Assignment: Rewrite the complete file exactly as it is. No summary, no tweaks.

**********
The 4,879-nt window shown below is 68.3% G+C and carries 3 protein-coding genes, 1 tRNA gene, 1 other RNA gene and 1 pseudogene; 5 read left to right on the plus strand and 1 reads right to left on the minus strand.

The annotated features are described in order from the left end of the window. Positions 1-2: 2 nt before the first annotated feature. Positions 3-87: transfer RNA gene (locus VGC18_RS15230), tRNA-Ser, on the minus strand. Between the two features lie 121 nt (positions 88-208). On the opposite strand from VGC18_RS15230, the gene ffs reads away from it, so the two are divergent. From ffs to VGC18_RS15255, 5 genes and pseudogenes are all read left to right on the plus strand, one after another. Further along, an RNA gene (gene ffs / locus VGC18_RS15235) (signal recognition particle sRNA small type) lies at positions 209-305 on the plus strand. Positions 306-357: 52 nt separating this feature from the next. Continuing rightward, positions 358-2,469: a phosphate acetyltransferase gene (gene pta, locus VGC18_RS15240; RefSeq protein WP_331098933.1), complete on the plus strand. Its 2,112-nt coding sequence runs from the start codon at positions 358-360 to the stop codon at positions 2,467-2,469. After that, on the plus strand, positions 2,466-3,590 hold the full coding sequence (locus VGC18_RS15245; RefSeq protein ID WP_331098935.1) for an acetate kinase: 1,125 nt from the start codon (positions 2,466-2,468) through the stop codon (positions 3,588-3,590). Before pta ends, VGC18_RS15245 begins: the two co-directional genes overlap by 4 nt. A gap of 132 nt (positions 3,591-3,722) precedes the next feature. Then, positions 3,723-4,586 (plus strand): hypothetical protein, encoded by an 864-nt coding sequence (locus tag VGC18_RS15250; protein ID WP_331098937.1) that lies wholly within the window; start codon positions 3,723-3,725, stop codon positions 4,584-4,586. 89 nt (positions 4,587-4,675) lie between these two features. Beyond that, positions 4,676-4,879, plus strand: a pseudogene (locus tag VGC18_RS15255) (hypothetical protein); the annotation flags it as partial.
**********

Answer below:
The 4,879-nt window shown below is 68.3% G+C and carries 3 protein-coding genes, 1 tRNA gene, 1 other RNA gene and 1 pseudogene; 5 read left to right on the plus strand and 1 reads right to left on the minus strand.

The annotated features are described in order from the left end of the window. Positions 1-2: 2 nt before the first annotated feature. Positions 3-87: transfer RNA gene (locus VGC18_RS15230), tRNA-Ser, on the minus strand. Between the two features lie 121 nt (positions 88-208). On the opposite strand from VGC18_RS15230, the gene ffs reads away from it, so the two are divergent. From ffs to VGC18_RS15255, 5 genes and pseudogenes are all read left to right on the plus strand, one after another. Further along, an RNA gene (gene ffs / locus VGC18_RS15235) (signal recognition particle sRNA small type) lies at positions 209-305 on the plus strand. Positions 306-357: 52 nt separating this feature from the next. Continuing rightward, positions 358-2,469: a phosphate acetyltransferase gene (gene pta, locus VGC18_RS15240; RefSeq protein WP_331098933.1), complete on the plus strand. Its 2,112-nt coding sequence runs from the start codon at positions 358-360 to the stop codon at positions 2,467-2,469. After that, on the plus strand, positions 2,466-3,590 hold the full coding sequence (locus VGC18_RS15245; RefSeq protein ID WP_331098935.1) for an acetate kinase: 1,125 nt from the start codon (positions 2,466-2,468) through the stop codon (positions 3,588-3,590). Before pta ends, VGC18_RS15245 begins: the two co-directional genes overlap by 4 nt. A gap of 132 nt (positions 3,591-3,722) precedes the next feature. Then, positions 3,723-4,586 (plus strand): hypothetical protein, encoded by an 864-nt coding sequence (locus tag VGC18_RS15250; protein ID WP_331098937.1) that lies wholly within the window; start codon positions 3,723-3,725, stop codon positions 4,584-4,586. 89 nt (positions 4,587-4,675) lie between these two features. Beyond that, positions 4,676-4,879, plus strand: a pseudogene (locus tag VGC18_RS15255) (hypothetical protein); the annotation flags it as partial.